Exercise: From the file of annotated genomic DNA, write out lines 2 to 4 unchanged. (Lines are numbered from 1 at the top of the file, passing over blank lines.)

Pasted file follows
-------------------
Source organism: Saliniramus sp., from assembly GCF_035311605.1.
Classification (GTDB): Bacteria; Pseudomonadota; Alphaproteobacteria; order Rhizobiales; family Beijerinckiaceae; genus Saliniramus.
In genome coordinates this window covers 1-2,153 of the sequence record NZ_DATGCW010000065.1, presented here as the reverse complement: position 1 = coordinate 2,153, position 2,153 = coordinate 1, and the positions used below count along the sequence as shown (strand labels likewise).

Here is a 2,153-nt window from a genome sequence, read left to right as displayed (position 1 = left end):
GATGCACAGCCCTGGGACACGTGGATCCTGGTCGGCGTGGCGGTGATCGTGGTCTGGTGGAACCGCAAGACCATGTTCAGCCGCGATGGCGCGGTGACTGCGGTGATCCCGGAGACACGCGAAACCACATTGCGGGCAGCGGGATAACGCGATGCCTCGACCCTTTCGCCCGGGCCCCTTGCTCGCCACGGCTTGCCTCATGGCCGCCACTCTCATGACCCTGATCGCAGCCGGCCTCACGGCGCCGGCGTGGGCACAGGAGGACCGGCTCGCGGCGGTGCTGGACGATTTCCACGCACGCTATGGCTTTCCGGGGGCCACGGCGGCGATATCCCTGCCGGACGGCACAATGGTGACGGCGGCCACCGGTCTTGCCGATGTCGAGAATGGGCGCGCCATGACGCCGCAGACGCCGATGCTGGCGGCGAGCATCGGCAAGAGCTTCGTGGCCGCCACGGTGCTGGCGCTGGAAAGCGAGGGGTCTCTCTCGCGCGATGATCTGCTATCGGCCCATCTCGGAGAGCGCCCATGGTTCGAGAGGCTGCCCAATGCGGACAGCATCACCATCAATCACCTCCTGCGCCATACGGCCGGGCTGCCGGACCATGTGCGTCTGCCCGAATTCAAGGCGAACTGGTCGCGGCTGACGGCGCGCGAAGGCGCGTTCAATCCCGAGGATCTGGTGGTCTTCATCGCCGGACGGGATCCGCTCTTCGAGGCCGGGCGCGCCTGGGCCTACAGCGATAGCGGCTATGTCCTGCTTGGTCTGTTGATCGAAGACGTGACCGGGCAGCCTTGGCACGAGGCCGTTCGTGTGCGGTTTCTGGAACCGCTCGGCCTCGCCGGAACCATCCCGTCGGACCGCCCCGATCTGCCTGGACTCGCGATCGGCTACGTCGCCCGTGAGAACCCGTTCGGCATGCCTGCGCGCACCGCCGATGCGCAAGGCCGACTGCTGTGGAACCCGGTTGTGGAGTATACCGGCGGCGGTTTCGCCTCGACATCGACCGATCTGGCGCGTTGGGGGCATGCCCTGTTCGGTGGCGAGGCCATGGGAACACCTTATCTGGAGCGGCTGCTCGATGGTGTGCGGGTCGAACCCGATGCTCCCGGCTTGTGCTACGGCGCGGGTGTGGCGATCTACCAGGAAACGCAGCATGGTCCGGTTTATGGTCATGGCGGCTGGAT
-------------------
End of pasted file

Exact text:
Classification (GTDB): Bacteria; Pseudomonadota; Alphaproteobacteria; order Rhizobiales; family Beijerinckiaceae; genus Saliniramus.
In genome coordinates this window covers 1-2,153 of the sequence record NZ_DATGCW010000065.1, presented here as the reverse complement: position 1 = coordinate 2,153, position 2,153 = coordinate 1, and the positions used below count along the sequence as shown (strand labels likewise).

Here is a 2,153-nt window from a genome sequence, read left to right as displayed (position 1 = left end):